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Leasehold buildings insurance

If you live in a block of flats, you might not need to buy leasehold buildings insurance. Normally a management company pays and arranges it for the building or complex. But there are some situations where you might be responsible and will have to arrange your own cover. We can help you to find out where you stand, and compare quotes where possible.

All of the home insurers we work with offer buildings insurance, covering different types of property. But they can’t offer insurance on a purpose-built or converted block of leasehold flats. Buildings insurance doesn't cover a single flat in a block, either - for this you will need a specialist policy to insure a building with multiple homes. We don’t offer this type of cover, but you can find specialist insurers who do.

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What is leasehold buildings insurance?

It’s a type of home insurance policy that covers leasehold property owners for any structural damage that happens to a building. You're a leasehold owner if you own a property that's leased from the owner of the land - also called the freeholder - for a set period of time.

It's important for a leaseholder to have this type of buildings insurance as unexpected events - such as a storm, flood or fire, or burst pipes - can happen. And if you're not already covered, you could find yourself having to pay a hefty bill.

Leasehold buildings and flats are common, more so in England and Wales. According to a report by the UK Government, there were 4.98 million leasehold properties in England on the Land Registry alone in 2023.

Who pays for building insurance on a leasehold property?

The terms of the lease usually say who's responsible for paying for buildings insurance. Often there can be many leaseholders under a single building. This creates confusion over who's actually responsible for getting leasehold buildings insurance.

It’s common to find that a leasehold property is a flat in a building or block with at least one other. The majority of flats have a management company and the regular service charge you pay goes towards your building's insurance, upkeep, maintenance and repairs when needed.

But just because you pay a management fee doesn’t mean that the management company has arranged the insurance too. You should always check with them first and make sure you’re clear on what they pay for and what’s included in any insurance for your block.

Can I insure a leasehold house?

Yes, we can compare quotes and offer you insurance if you own a leasehold house. Because these are single properties, it’s highly likely it’s your responsibility to get buildings insurance. You should check the terms of your lease first though.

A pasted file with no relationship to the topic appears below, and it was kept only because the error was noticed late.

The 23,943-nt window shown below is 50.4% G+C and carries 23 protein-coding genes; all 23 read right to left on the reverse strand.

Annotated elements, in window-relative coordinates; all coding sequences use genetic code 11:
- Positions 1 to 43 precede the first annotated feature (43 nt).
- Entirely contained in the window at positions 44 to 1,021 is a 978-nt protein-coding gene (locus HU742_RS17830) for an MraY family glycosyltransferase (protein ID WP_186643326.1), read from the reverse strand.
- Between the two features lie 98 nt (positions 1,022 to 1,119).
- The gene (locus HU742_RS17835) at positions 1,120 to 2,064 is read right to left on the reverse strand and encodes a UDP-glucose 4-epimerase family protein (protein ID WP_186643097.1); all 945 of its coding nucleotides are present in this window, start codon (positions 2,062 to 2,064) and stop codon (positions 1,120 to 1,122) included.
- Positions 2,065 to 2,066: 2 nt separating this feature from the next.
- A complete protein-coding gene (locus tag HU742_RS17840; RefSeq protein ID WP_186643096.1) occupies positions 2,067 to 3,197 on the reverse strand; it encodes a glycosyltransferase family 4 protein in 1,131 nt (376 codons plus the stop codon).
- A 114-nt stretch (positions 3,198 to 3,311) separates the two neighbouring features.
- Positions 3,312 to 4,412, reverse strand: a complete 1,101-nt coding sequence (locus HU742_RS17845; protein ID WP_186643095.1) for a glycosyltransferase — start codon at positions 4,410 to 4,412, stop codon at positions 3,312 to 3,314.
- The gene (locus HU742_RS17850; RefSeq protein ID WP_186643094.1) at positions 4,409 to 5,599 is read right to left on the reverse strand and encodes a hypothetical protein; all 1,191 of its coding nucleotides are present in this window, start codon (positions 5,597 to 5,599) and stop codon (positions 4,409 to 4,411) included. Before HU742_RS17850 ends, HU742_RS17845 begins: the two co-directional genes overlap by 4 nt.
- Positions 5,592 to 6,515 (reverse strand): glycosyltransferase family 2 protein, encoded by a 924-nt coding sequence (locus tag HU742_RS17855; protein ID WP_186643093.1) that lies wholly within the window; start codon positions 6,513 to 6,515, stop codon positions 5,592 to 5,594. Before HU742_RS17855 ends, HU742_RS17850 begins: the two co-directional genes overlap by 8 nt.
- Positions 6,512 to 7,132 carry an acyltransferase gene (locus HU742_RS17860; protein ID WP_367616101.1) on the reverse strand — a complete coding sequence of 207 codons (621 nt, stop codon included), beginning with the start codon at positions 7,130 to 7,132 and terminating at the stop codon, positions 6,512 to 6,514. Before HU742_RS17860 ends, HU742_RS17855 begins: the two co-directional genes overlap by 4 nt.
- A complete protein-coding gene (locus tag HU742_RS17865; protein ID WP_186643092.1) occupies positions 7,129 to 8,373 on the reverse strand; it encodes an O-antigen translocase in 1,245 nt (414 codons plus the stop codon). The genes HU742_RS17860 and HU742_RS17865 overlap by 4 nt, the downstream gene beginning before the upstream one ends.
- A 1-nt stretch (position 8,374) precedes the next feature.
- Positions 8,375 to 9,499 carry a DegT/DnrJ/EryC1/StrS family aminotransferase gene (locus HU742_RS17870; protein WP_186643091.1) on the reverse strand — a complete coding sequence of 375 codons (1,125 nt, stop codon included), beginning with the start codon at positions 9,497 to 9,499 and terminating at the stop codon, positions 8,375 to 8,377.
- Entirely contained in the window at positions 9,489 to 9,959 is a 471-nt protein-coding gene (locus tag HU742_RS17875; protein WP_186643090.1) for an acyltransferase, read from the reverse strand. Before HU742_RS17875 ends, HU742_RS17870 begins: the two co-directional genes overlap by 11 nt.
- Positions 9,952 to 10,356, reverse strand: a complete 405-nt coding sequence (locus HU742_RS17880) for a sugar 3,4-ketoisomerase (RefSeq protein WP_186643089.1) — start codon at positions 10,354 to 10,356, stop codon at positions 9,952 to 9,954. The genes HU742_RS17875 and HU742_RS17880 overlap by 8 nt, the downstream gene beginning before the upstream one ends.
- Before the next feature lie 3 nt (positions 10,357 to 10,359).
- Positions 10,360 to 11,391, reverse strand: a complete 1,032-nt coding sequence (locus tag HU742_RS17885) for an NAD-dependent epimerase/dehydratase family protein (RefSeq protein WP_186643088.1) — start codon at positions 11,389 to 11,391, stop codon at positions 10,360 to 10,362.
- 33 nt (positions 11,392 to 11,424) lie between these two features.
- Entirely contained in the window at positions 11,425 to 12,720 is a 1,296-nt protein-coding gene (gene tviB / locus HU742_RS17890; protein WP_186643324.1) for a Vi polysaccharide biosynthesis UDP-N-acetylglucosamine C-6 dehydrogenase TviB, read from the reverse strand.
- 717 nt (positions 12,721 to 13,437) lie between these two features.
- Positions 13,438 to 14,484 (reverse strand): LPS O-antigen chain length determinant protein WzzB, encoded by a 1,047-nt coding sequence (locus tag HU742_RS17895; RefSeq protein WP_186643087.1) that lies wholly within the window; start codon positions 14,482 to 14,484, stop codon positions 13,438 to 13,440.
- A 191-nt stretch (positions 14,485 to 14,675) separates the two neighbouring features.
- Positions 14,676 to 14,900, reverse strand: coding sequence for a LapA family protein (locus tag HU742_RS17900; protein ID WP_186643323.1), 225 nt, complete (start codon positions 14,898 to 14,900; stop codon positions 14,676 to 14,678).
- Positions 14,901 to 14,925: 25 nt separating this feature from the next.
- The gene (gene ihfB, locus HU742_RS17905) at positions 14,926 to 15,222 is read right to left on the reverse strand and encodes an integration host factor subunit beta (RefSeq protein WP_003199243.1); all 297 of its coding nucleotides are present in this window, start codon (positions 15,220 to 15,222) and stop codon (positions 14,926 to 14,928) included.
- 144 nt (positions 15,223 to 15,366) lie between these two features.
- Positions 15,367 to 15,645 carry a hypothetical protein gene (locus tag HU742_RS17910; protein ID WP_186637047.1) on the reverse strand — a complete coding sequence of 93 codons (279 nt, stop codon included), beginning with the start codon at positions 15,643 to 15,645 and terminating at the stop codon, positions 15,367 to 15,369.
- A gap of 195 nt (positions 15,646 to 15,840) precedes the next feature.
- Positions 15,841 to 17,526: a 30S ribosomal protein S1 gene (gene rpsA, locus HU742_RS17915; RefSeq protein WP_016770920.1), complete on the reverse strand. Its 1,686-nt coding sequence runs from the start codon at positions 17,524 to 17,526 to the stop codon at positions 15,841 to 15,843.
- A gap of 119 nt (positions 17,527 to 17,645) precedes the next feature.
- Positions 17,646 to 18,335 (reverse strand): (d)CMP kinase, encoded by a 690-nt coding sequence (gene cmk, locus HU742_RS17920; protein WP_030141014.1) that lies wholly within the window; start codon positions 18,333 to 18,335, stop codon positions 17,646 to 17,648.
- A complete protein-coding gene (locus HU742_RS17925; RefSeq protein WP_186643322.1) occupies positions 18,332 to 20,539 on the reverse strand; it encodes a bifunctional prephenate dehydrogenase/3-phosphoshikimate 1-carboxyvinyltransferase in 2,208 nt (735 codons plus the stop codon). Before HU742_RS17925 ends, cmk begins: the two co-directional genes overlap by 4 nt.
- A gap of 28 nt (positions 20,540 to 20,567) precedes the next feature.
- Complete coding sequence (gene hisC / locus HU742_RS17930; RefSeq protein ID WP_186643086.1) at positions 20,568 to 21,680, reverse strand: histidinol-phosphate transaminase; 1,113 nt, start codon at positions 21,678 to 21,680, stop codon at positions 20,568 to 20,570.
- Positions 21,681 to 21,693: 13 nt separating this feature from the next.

Although less common, there were 1.4 million leasehold houses on the Land Registry throughout England in 2023, making up 30% of all leasehold properties according to a UK Government report.

What is and isn’t covered by buildings insurance?

Buildings insurance for a leasehold building is the same as for any other building type. It should cover the cost of repairing or rebuilding your home and any associated costs.

It should cover you if it's damaged by:

  • Subsidence
  • Storms and  floods
  • Fire and explosions
  • Malicious damage, such as vandalism
  • Falling trees or lampposts
  • Frozen or  burst pipes

Insurance providers should also cover damages in communal spaces of the leasehold property. This includes shared gardens, hallways and landing areas. Every policy is different and will have standard features or optional extras.

Typically building insurance doesn't cover you for:

What our home insurance expert says

"It can be confusing to know who's responsible for building insurance in a leasehold property. This is particularly the case in flats where a management company often pays and arranges it for a whole block. Buying buildings insurance for a single flat in a block doesn't cover you for any damage that happens to the building. Instead, the whole block must be covered with one policy.

Always check the terms of your lease, and speak to your management company to find out what is covered."

Matthew Harwood, Home & lifestyle insurance expert at Confused.com
Home & lifestyle insurance expert Confused.com logo

Is leasehold buildings insurance mandatory

Leasehold buildings insurance isn't mandatory, but your mortgage provider might still request it as part of your agreement with them. They should tell you if you need to be insured but if you're unsure, you should ask them.

Even if it's not needed as part of your mortgage agreement, it's still a good idea to consider it for peace of mind.